Dollar holds modest gains after U.S. jobs report, Brexit in focus
The dollar retained modest gains on Monday after a U.S. jobs report put to bed fears of a sharper slowdown in the world’s largest economy.
The closely watched data released on Friday showed nonfarm payrolls rose by a solid 196,000 in March, topping expectations and giving riskier assets a much-needed lift.
The dollar index against a basket of six major currencies was little changed at 97.383 after edging up 0.1 percent on Friday.
The greenback’s gains were limited as some components of the U.S. employment report suggested the economy wasn’t firing on all cylinders.
Wage gains had slowed in March, with average hourly earnings rising a modest 0.1 percent after jumping 0.4 percent in February. The moderation in wage growth supported the Federal Reserve’s decision to suspend further interest rate increases this year.
“The Fed can neither cut or hike rates in light of Friday’s jobs report, which does not provide the dollar with decisive incentive,” said Yukio Ishizuki, senior currency strategist at Daiwa Securities.
“The Sino-U.S. trade talks don’t look to end any time soon and market focus will drift to Europe this week, as Brexit nears its next milestone on April 12.”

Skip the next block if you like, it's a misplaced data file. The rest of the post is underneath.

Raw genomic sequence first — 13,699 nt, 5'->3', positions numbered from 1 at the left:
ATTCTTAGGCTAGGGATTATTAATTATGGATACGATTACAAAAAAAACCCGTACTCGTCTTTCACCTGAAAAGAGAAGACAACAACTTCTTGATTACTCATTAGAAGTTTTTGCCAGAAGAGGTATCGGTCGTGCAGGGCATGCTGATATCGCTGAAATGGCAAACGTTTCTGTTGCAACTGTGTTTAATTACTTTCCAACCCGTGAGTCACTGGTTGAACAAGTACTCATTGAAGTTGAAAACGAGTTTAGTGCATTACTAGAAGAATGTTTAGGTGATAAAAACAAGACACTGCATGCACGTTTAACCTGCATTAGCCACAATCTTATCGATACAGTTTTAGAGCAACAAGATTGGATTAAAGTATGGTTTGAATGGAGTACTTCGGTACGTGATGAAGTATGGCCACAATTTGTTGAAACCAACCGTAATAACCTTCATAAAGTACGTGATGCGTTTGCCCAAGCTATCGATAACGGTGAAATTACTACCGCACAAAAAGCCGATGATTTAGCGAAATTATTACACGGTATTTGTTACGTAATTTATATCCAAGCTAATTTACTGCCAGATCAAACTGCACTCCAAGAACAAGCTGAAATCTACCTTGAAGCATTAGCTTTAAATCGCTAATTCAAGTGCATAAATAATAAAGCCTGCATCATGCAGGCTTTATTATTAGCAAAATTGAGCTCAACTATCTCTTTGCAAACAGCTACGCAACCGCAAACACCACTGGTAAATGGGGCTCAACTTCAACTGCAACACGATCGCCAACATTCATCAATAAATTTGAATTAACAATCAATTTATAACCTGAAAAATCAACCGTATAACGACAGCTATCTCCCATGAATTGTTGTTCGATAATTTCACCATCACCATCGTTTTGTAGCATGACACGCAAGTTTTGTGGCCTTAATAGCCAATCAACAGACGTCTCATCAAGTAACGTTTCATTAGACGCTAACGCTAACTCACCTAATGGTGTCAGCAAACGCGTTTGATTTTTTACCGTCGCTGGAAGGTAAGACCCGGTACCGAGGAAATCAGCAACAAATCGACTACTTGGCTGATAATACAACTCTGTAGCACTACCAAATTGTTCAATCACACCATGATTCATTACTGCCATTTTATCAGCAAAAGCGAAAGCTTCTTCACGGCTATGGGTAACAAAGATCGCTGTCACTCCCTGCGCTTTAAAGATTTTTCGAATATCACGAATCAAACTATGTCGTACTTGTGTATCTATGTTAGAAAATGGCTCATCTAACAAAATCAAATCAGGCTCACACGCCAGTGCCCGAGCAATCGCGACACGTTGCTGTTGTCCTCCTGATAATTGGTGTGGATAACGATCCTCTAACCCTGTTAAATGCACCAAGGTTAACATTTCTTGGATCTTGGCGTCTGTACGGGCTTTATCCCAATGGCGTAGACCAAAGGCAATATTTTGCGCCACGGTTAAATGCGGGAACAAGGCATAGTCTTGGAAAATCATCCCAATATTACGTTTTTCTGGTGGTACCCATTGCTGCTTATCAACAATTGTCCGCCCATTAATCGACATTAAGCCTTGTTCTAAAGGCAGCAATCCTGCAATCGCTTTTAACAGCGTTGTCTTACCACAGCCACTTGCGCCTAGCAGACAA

U.S. and Chinese negotiators wrapped up their latest round of trade talks on Friday and were scheduled to resume discussions next week to try to secure a pact that would end a months-long tit-for-tat tariff battle.
Britain’s departure from the European Union looms on April 12, but Prime Minister Theresa May has asked Brussels to postpone the exit until June 30 with little progress being made towards the departure.
The pound slipped to a one-week low of $1.2987 on Friday as France and the Netherlands expressed doubt about May’s plan to further delay Brexit.
Sterling last traded at $1.3037, little changed on the day.
The euro was flat at $1.1218 after dipping slightly against the dollar on Friday.
Against the yen, the dollar was a shade lower at 111.65 yen after popping up to a three-week high of 111.825 on Friday following the U.S. jobs report.
The Australian dollar dipped 0.15 percent to $0.7095 in the wake of declining prices of commodities such as copper.